An amazing second day at Velocity Conference in Santa Clara, California. We asked some of the attendees about what they hoped to learn at the conference, and what they found most interesting.
Posts Tagged ‘video’
We asked attendees at the Velocity Conference in Santa Clara “What did you most enjoy about day 1?”. Here’s a recap of the first day in just 2 minutes.
Shootitlive was born with a demo in a conference room at one of the biggest daily newspapers in Sweden. The demo was a hack hosted on one of the co-founder’s computers at home. A Shootitlive widget was inserted into a copy of the daily’s homepage. When photos started to appear on the fake homepage, merely seconds after the camera had captured the photo, the deal was in effect done.
That’s how Shootitlive got started and how it managed to sign up many of the biggest newspapers in Northern Europe as customers. On the bleeding edge of news photography and video, Shootitlive is now poised for further international expansion.
There is so much happening on the Internet during a year that it’s impossible to capture it all in a blog post, but we’re going to give it a shot anyway. How many emails were sent during 2012? How many domains are there? What’s the most popular web browser? How many Internet users are there? These are some of the questions we’ll answer for you.
To bring you these answers, we’ve gone to the ends of the web – wherever that is – and back again, and compiled a list of truly fascinating facts about the year that was. Some of the numbers are snapshots taken during the year, others cover the entire period. Either way, they all contribute to giving us a better understanding of Internet in 2012. Enjoy!
This coming Monday, January 14, we will release a new feature, the Pingdom Transaction Monitor check type. With it, all Pingdom customers will be able to monitor complex multi-step website interactions.
We will of course share all the information about the Transaction Monitor on Monday. In preparation for the official launch, we would like to invite you to take part in a live Q&A broadcast session taking place on Monday at 18:00 (6pm) CET, 9:00 (9am) PST.
A video published on the front page of the newspaper Aftonbladet reached over 146,000 simultaneous visitors less than a minute after it was shot in Ukraine during the Euro 2012 soccer championship. This was made possible by the Swedish company Shootitlive, which is using the latest in web technology to make it possible for news organizations to provide real-time media coverage from events around the world. Today we’re talking to one of its developers, Emil Stenqvist, about what Shootitlive does and how it does it.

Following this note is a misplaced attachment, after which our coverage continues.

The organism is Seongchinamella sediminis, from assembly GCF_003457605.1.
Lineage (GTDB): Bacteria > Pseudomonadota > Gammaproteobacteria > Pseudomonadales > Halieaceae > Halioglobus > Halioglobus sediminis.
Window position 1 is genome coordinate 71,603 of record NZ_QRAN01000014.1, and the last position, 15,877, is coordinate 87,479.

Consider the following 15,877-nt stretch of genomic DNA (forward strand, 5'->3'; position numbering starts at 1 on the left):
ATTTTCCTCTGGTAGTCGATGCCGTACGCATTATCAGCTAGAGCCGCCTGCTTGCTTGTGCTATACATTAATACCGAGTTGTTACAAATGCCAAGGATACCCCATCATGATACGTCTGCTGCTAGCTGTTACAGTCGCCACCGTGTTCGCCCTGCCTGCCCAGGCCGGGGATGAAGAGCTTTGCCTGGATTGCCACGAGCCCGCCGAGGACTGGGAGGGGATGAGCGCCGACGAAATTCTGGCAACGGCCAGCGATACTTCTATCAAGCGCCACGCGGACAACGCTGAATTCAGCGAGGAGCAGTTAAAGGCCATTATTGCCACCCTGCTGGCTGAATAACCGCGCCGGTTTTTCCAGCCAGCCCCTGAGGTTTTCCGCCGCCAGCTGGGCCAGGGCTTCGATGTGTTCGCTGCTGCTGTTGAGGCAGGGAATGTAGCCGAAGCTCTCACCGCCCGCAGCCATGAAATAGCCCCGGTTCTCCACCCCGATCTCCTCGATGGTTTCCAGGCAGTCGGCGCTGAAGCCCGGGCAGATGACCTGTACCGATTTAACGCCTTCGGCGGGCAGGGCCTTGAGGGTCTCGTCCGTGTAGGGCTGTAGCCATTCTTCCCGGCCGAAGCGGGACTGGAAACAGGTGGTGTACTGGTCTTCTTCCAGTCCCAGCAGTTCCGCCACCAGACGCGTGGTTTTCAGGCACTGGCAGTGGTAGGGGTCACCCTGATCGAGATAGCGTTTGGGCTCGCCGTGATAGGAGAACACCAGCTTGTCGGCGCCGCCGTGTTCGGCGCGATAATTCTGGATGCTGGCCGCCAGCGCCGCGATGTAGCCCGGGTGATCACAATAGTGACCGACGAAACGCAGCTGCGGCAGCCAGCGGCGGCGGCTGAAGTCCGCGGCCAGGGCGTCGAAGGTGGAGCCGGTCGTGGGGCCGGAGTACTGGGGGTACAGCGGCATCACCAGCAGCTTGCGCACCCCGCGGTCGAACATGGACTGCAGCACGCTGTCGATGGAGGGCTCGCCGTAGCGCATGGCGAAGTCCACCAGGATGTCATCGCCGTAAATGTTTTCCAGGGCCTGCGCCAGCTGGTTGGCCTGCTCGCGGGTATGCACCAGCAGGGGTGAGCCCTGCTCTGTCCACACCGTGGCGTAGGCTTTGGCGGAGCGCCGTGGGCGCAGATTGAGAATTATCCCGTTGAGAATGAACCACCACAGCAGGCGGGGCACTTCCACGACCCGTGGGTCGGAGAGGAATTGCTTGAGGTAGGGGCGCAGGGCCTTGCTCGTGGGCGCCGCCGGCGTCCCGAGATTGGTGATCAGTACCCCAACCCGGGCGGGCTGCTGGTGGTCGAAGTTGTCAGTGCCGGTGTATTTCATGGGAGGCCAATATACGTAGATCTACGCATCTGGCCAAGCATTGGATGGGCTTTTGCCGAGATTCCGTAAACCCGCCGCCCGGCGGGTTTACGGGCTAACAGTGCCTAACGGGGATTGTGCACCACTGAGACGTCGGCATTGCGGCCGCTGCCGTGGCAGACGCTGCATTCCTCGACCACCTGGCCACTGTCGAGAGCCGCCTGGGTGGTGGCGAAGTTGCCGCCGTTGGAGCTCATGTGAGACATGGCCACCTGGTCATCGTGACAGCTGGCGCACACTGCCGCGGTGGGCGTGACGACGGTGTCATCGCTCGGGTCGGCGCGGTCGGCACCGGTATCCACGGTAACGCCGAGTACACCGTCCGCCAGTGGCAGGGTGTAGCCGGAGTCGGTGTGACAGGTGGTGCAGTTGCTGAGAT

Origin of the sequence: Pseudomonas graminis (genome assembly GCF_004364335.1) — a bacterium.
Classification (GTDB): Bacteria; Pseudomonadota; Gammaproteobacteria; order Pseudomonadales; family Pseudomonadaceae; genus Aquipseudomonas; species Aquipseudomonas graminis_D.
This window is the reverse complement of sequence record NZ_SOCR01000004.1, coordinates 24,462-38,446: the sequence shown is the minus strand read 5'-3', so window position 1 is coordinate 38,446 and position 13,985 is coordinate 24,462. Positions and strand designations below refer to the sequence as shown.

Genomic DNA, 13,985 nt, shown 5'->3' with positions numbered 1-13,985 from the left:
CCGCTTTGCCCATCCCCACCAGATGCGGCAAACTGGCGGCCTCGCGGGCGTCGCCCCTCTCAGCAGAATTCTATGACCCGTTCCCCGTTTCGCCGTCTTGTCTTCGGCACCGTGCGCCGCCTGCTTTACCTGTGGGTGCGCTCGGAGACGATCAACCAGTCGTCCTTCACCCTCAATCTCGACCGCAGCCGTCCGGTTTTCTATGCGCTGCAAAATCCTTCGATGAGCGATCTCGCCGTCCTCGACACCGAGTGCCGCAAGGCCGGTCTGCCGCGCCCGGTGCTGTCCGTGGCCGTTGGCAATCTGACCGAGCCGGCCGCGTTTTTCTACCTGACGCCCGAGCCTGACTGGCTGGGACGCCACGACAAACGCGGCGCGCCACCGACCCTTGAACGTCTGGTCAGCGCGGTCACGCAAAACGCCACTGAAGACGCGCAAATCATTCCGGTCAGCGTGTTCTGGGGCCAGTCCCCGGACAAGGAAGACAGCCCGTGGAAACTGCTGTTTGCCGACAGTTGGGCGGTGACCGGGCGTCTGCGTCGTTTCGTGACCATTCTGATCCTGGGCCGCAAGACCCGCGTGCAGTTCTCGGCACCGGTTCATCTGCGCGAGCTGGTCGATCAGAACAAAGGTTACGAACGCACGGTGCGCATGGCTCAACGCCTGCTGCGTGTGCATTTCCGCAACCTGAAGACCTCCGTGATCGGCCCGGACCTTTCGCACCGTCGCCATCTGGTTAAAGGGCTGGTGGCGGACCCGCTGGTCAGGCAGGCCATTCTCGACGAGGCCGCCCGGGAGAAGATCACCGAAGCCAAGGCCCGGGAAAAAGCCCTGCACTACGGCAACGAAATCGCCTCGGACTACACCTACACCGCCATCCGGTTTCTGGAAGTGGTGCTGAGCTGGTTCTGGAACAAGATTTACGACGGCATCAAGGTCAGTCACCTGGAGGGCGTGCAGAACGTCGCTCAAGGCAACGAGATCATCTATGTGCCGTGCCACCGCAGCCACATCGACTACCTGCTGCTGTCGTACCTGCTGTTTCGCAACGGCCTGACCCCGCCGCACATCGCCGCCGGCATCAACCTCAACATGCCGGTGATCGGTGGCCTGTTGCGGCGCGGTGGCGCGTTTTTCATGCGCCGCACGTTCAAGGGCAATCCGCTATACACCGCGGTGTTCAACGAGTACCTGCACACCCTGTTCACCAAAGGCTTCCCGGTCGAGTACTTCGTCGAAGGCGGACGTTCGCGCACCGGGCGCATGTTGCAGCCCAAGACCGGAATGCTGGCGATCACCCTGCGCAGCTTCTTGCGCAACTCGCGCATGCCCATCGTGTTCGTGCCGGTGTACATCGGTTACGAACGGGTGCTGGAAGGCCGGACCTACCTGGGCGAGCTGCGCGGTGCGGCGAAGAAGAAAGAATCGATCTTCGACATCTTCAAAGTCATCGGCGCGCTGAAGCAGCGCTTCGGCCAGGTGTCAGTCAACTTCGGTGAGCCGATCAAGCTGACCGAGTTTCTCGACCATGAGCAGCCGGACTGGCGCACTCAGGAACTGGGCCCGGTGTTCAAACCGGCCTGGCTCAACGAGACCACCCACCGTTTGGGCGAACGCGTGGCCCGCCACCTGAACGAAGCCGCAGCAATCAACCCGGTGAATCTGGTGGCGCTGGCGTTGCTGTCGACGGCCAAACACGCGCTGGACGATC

Lately there’s been a tremendous amount of hype about the potential of an “Instagram for video” as the next big thing. However, there’s a fundamental problem that stands in the way of that. For lack of a better word, it’s the problem of scannability (yes, that’s probably a brand new word…).
Twitter can be scanned quickly. Tweets are bite-sized and take mere seconds for users to process. Instagram is pretty much Twitter for images, where entries can also be scanned in mere seconds. Sometimes it doesn’t even take that long.
So what happened with the Internet in 2011? How many email accounts were there in the world in 2011? How many websites? How much did the most expensive domain name cost? How many photos were hosted on Facebook? How many videos were viewed to YouTube?
We’ve got answers to these questions and many more. A veritable smorgasbord of numbers, statistics and data lies in front of you. Using a variety of sources we’ve compiled what we think are some of the more interesting numbers that describe the Internet in 2011.
On December 2, 1991, Apple released the first version of QuickTime. Back then, QuickTime was at the forefront of bringing video to personal computers, and it has, without a doubt, had a tremendous impact on personal computing, multimedia, and the Internet since its introduction.
But in the twenty years since then a lot has happened, and the question is what is the relevance of QuickTime today in a web- and mobile-centric world?
What happened with the Internet in 2010?
How many websites were added? How many emails were sent? How many Internet users were there? This post will answer all of those questions and many, many more. If it’s stats you want, you’ve come to the right place.
We used a wide variety of sources from around the Web to put this post together. You can find the full list of source references at the bottom of the post if you’re interested. We here at Pingdom also did some additional calculations to get you even more numbers to chew on.
Prepare for a good kind of information overload.